Wednesday, June 07, 2006

JUDICIAL ETHICS AND SPEAKING UP FOR A JUDICIAL NOMINEE -- When exactly does a judge promote the private interests of others?
A longtime friend of White House counsel Harriet Miers, [Texas Supreme Court Justice] Hecht gave more than 120 media interviews during her failed Supreme Court nomination. Hecht coordinated strategy with White House aides and agreed to take media calls straight from the White House, according to a recent investigation.

He even joked to the Texas Lawyer newspaper that he was acting as "PR for the White House."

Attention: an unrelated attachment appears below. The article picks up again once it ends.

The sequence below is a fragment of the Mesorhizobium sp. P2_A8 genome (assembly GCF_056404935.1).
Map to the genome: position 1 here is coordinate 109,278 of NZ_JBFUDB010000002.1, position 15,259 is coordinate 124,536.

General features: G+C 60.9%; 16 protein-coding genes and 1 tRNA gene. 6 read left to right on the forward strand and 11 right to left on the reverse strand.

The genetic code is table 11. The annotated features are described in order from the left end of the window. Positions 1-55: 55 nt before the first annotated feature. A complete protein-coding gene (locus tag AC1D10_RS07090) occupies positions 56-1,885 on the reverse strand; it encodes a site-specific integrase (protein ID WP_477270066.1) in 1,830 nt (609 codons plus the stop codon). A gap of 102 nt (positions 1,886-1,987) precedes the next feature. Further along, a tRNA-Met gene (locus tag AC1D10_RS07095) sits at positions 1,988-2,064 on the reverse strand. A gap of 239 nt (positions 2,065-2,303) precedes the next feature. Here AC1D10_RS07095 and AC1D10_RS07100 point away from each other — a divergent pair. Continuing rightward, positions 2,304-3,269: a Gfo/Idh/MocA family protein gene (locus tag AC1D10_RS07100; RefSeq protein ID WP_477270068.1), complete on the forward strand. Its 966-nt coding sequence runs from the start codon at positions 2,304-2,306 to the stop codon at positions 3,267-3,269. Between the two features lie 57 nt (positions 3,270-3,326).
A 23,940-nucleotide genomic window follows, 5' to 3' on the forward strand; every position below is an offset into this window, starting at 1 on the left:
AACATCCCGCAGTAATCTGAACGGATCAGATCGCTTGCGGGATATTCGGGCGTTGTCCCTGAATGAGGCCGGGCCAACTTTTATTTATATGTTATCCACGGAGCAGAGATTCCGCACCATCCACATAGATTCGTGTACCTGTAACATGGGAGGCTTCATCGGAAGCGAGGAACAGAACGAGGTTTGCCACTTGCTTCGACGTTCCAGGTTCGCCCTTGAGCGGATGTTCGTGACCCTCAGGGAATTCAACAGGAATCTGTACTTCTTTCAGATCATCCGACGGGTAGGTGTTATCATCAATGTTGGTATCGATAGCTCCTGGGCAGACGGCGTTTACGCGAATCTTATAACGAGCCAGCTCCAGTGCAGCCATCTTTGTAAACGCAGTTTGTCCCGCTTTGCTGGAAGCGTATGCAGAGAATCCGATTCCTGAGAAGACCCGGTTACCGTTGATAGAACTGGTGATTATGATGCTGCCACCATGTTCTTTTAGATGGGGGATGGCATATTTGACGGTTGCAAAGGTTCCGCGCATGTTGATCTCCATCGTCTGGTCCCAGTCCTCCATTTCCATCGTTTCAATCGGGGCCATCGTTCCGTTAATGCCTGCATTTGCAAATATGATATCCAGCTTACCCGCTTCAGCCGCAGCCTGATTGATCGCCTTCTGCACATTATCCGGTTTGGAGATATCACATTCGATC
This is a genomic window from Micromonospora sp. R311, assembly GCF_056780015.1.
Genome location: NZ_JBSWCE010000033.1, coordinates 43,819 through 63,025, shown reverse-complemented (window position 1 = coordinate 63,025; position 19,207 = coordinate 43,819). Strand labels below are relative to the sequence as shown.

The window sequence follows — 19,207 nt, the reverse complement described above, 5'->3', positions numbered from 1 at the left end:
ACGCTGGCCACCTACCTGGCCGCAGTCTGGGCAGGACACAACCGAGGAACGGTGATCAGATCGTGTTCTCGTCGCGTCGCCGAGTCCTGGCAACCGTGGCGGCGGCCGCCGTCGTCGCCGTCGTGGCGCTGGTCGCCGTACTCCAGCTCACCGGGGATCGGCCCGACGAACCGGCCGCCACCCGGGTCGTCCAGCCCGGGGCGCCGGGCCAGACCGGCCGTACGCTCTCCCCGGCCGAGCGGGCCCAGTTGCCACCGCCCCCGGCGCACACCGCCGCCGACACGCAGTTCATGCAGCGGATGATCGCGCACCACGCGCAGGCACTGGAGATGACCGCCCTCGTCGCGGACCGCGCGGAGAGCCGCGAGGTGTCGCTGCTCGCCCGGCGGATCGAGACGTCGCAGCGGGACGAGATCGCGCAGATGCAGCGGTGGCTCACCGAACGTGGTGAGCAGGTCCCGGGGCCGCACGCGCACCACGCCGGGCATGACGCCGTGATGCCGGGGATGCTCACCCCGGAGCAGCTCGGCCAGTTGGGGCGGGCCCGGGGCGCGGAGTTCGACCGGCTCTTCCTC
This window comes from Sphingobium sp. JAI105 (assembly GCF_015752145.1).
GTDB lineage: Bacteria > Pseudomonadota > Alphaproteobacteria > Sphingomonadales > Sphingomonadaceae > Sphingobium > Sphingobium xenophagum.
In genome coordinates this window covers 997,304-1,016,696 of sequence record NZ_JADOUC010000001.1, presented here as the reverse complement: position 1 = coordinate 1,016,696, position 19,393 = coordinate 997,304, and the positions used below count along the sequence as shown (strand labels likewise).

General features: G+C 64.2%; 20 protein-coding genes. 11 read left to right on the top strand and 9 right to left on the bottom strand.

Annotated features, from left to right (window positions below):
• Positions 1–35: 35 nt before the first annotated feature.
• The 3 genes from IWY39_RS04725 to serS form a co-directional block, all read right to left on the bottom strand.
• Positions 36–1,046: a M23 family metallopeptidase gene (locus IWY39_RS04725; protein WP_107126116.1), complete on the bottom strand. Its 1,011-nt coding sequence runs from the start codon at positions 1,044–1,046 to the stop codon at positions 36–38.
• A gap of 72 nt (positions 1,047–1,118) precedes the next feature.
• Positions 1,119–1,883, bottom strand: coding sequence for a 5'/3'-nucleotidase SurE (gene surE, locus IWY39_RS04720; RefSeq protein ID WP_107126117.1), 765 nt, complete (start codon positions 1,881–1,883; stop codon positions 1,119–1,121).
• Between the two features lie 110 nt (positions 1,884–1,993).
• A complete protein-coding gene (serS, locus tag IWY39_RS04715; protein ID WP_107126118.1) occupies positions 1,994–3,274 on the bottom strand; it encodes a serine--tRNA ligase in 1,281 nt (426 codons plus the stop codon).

But a "'spokesman?' No way," he told the Texas State Commission on Judicial Conduct, which last month admonished Hecht for his activities on behalf of Miers. The Texas Code of Judicial Conduct prohibits judges from doing anything to "advance the private interests of the judge or others."
A group of fed appellate judges testified before Congress on behalf of then-nominee Samuel Alito. But that is probably different because those judges advanced Justice Alito's interests before a branch of government, rather than in the media. But didn't they promote the interests of another? Maybe the rule is too broad?